GIGO
        So we have high inflation, right? A fact. How does it compare to the inflation in the 1970’s? Wrong. The way inflation was calculated then is not the same as now. The same for the unemployment rate. So that Misery Index, a fun sort of comparison, but no direct comparison is possible.
        Again, BS King’s numbers and calculations are accurately reported and calculated.
        I just don’t trust the sources.
        Do I have “evidence”? How can I have evidence when I don’t have a second, independent source for the category of numbers being used?
        I have “evidence” that there are three types of lies:
        Lies, damned lies, and statistics.
        Would you call the rantings of conspiracy theorists aka frontline doctors, nurses, scientists, etc. that work in the field and are consistently reporting that what they SEE doesn’t seem to match up with what the government is reporting, “evidence”?

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    • So just to clarify, the new time period for the data is for the calculations of what baseline they are using, not deaths themselves. They were transparent about this change, and the reasoning made sense to me. I am pro-not trusting bureaucrats, which again is why I’m mostly skipping over cause of deaths.

      In the best of years the data isn’t complete for months. This is mostly based on state delays, and from what I can tell it’s also a rural area thing. I think (but am not sure) some places don’t file deaths until there’s a death certificate, which from personal experience we just found out can take several weeks. I’m not sure why this is so delayed but it has made data tracking rather difficult. Supposedly Florida and Massachusetts are two of the best states for mortality reporting, so perhaps I have unrealistic expectations!

      Liked by 1 person

      • That’s concerning! I’m interested that he jumped right to vaccines though, as Indiana is far below national averages in vaccination rates. Would like to see the comparison to other states to see where we’re seeing this.

        We do know of course that murders are up, overdoses are up and I just saw that car accident fatalities are up:
        https://www.latimes.com/world-nation/story/2021-12-08/traffic-deaths-surged-during-covid-19-pandemic-heres-why

        All of those would likely hit the 18-65 age range harder than any other. Additionally, I work in oncology and they’ve been raising the alarm for 1.5 years about how far behind people are getting on their cancer screenings. I’d imagine other health screening might be behind as well. We’re going to spend years unraveling all of this.

        Liked by 1 person

      • I must live a charmed life here in South Carolina. Or maybe I just don’t take no for an answer. I’m getting my labs done, my doctor’s visits in person, and if I have an issue that needs to be addressed, handled quickly.
        I did have to wait a few weeks for new patient allergy screenings and other family members had to wait a bit for new patient visits as well.
        But overall, no concerning delays for anything.
        I hear similar from family in California. Russian Roulette on if they will see the same doctor, but they do get the care they need.
        One definition I have of news is “sensational exceptions”.
        Basically, we only read about the weird stuff.
        For example, a story I heard about the DISASTROUS flight cancellations was lead off by the reporter saying, “I traveled last weekend and had NO problems.”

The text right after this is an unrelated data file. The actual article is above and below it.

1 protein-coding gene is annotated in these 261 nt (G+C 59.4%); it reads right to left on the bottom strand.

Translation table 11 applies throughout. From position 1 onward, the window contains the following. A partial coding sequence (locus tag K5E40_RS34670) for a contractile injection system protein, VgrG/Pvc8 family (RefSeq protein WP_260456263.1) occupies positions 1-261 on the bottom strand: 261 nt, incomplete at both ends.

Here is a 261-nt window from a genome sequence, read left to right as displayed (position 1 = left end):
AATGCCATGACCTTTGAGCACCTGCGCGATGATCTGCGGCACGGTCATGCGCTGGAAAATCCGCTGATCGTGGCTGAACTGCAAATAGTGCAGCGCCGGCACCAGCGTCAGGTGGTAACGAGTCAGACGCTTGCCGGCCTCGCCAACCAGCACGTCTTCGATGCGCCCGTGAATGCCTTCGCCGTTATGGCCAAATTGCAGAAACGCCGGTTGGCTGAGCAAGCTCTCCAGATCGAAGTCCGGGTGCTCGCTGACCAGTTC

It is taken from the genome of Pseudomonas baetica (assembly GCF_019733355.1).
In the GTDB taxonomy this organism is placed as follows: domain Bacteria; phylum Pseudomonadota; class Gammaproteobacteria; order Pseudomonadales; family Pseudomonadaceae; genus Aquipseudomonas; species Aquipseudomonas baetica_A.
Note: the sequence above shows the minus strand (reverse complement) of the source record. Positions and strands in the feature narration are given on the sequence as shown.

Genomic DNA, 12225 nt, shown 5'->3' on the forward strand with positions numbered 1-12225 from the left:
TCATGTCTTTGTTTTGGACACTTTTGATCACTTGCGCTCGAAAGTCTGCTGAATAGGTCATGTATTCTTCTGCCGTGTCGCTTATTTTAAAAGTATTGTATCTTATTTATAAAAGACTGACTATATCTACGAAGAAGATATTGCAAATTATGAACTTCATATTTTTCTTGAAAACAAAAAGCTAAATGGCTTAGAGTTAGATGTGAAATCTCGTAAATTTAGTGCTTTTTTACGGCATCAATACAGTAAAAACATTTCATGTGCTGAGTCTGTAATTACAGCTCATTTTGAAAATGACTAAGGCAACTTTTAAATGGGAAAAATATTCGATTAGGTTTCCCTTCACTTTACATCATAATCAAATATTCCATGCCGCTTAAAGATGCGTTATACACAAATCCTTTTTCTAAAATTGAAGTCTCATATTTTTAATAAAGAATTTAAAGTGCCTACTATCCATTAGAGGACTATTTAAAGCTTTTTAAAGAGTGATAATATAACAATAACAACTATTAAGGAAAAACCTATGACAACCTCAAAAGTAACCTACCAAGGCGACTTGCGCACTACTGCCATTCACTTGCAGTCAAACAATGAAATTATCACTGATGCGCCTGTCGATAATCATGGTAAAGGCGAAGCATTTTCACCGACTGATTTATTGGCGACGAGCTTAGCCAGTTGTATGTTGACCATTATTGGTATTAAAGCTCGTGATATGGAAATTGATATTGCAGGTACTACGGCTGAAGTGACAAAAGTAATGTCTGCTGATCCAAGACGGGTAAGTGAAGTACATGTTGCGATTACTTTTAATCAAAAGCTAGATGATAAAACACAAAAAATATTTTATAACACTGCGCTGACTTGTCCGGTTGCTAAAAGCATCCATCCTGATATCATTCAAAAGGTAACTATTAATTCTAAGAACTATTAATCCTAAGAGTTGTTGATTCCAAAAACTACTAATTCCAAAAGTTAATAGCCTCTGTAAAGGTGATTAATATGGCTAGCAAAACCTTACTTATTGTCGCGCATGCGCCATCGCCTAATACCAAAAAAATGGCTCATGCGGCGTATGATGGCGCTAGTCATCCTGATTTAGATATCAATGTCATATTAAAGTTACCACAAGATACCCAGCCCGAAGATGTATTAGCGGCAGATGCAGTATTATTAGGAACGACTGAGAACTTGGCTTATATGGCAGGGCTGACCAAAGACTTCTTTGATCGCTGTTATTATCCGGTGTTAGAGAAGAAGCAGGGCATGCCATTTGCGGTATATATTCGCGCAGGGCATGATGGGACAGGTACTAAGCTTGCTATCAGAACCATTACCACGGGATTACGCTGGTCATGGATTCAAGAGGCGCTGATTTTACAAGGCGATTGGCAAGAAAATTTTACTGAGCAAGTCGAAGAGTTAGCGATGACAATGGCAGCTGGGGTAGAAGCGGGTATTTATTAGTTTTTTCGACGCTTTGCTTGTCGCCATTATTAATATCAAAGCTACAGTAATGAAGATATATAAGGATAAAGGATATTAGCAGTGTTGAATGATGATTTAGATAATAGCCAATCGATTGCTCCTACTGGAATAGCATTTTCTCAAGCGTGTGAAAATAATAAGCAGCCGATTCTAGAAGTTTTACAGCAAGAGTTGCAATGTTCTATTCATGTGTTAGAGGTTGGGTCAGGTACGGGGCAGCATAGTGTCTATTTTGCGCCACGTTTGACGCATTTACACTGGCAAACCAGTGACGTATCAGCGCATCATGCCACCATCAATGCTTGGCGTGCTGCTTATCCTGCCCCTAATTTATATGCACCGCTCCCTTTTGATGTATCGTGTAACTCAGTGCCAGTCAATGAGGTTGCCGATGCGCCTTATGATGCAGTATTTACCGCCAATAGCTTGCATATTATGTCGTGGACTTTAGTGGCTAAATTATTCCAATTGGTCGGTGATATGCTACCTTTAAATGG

“Every day, FAA’s Air Traffic Organization (ATO) provides service to more than 45,000 flights and 2.9 million airline passengers”

        So, 5,000 flights cancelled is around 10%. And if I remember correctly, only 3 or 4 hubs were affected so the MAJORITY of air travelers had “no problems”.

        It is all about perspective and another definition of news I use is:

        Perspective isn’t news.

        So, a headline I saw was:

        The flu is back and it is killing kids!!!!!!!!

        OMG – Wait, let’s get some perspective. A quick search showed that it was less than 200 kids a year. And it would take me hours to find the additional perspective that most of those 200 probably had comorbidities like a terminal illness.

        I appreciate the reporting you are doing. I do not doubt the calculations you make on the numbers you have.

        I question whether the numbers reported are “all” the numbers and if they are consistently reported by all the various sources.

        I remember reporting sales numbers to a trade analyst. Quite frankly, we made them up. Close, but they always trended up. I didn’t like doing that, but basically I was commanded to do so and wasn’t willing to quit over that. Then a new employee joined the company from a competitor. Guess what, they made the numbers up too.

        Does the CDC send auditors out to every source to make sure they are accurately reporting. Dream on.

        Oh, and murders are up! OMG! I think I saw that in NYC they used to have nearly 2,000 a year. Now they are up from like 200 to 300. A 50% increase! But FAR, FAR below the all time high. Perspective.

        When I lived in LA, a single murder wasn’t reported unless it was someone famous or unusual. At least 3 to lead the news.

        Happy New Year? Yes, it will be. The nice thing about things being bad is there is only one way for them to get – BETTER.

        BTW – I farted out my @$$ that the DOW would make a new high by the end of the year the Friday in I think November that ti dropped 500 points or so. I was only off by a few days, I think the DOW closed at a new record yesterday.

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  2. I think the calculation for percent change on Wyoming is backwards. – vs. +.
    In one table it is positive and the second it is the opposite.

    Like